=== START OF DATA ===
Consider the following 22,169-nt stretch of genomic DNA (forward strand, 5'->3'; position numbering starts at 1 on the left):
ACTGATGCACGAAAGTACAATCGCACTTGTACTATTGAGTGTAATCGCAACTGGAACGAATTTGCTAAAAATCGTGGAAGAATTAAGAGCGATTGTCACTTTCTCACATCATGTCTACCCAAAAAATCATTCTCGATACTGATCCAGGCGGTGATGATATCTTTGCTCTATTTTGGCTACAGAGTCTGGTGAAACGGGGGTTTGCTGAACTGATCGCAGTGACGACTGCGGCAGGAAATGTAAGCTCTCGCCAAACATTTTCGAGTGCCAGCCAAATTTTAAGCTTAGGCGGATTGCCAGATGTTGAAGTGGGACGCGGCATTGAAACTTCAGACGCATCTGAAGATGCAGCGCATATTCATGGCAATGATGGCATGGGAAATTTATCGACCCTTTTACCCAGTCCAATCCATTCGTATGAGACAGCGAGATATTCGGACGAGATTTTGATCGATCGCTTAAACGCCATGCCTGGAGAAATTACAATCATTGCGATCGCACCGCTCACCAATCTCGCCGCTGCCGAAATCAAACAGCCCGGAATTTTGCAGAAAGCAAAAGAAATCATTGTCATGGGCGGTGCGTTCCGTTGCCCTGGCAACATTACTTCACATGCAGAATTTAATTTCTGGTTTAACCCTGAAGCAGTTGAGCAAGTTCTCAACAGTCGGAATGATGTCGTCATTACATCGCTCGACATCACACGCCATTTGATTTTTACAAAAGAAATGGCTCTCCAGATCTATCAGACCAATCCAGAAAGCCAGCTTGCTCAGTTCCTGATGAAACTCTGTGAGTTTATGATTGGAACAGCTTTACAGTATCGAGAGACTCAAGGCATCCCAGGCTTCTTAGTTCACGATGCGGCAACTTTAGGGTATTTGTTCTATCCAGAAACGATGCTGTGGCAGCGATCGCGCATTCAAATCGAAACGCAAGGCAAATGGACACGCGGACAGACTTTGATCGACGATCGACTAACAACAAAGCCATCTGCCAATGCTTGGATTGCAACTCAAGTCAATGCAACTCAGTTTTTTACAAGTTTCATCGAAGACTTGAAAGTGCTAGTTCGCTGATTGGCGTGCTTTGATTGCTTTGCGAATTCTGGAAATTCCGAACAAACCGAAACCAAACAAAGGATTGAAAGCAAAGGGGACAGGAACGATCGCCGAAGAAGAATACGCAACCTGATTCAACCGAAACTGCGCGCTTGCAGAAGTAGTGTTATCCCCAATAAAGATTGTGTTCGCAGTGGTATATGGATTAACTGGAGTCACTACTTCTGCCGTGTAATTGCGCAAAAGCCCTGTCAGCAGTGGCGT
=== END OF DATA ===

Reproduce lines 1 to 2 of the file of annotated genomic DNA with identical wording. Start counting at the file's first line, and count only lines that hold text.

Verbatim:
Consider the following 22,169-nt stretch of genomic DNA (forward strand, 5'->3'; position numbering starts at 1 on the left):
ACTGATGCACGAAAGTACAATCGCACTTGTACTATTGAGTGTAATCGCAACTGGAACGAATTTGCTAAAAATCGTGGAAGAATTAAGAGCGATTGTCACTTTCTCACATCATGTCTACCCAAAAAATCATTCTCGATACTGATCCAGGCGGTGATGATATCTTTGCTCTATTTTGGCTACAGAGTCTGGTGAAACGGGGGTTTGCTGAACTGATCGCAGTGACGACTGCGGCAGGAAATGTAAGCTCTCGCCAAACATTTTCGAGTGCCAGCCAAATTTTAAGCTTAGGCGGATTGCCAGATGTTGAAGTGGGACGCGGCATTGAAACTTCAGACGCATCTGAAGATGCAGCGCATATTCATGGCAATGATGGCATGGGAAATTTATCGACCCTTTTACCCAGTCCAATCCATTCGTATGAGACAGCGAGATATTCGGACGAGATTTTGATCGATCGCTTAAACGCCATGCCTGGAGAAATTACAATCATTGCGATCGCACCGCTCACCAATCTCGCCGCTGCCGAAATCAAACAGCCCGGAATTTTGCAGAAAGCAAAAGAAATCATTGTCATGGGCGGTGCGTTCCGTTGCCCTGGCAACATTACTTCACATGCAGAATTTAATTTCTGGTTTAACCCTGAAGCAGTTGAGCAAGTTCTCAACAGTCGGAATGATGTCGTCATTACATCGCTCGACATCACACGCCATTTGATTTTTACAAAAGAAATGGCTCTCCAGATCTATCAGACCAATCCAGAAAGCCAGCTTGCTCAGTTCCTGATGAAACTCTGTGAGTTTATGATTGGAACAGCTTTACAGTATCGAGAGACTCAAGGCATCCCAGGCTTCTTAGTTCACGATGCGGCAACTTTAGGGTATTTGTTCTATCCAGAAACGATGCTGTGGCAGCGATCGCGCATTCAAATCGAAACGCAAGGCAAATGGACACGCGGACAGACTTTGATCGACGATCGACTAACAACAAAGCCATCTGCCAATGCTTGGATTGCAACTCAAGTCAATGCAACTCAGTTTTTTACAAGTTTCATCGAAGACTTGAAAGTGCTAGTTCGCTGATTGGCGTGCTTTGATTGCTTTGCGAATTCTGGAAATTCCGAACAAACCGAAACCAAACAAAGGATTGAAAGCAAAGGGGACAGGAACGATCGCCGAAGAAGAATACGCAACCTGATTCAACCGAAACTGCGCGCTTGCAGAAGTAGTGTTATCCCCAATAAAGATTGTGTTCGCAGTGGTATATGGATTAACTGGAGTCACTACTTCTGCCGTGTAATTGCGCAAAAGCCCTGTCAGCAGTGGCGT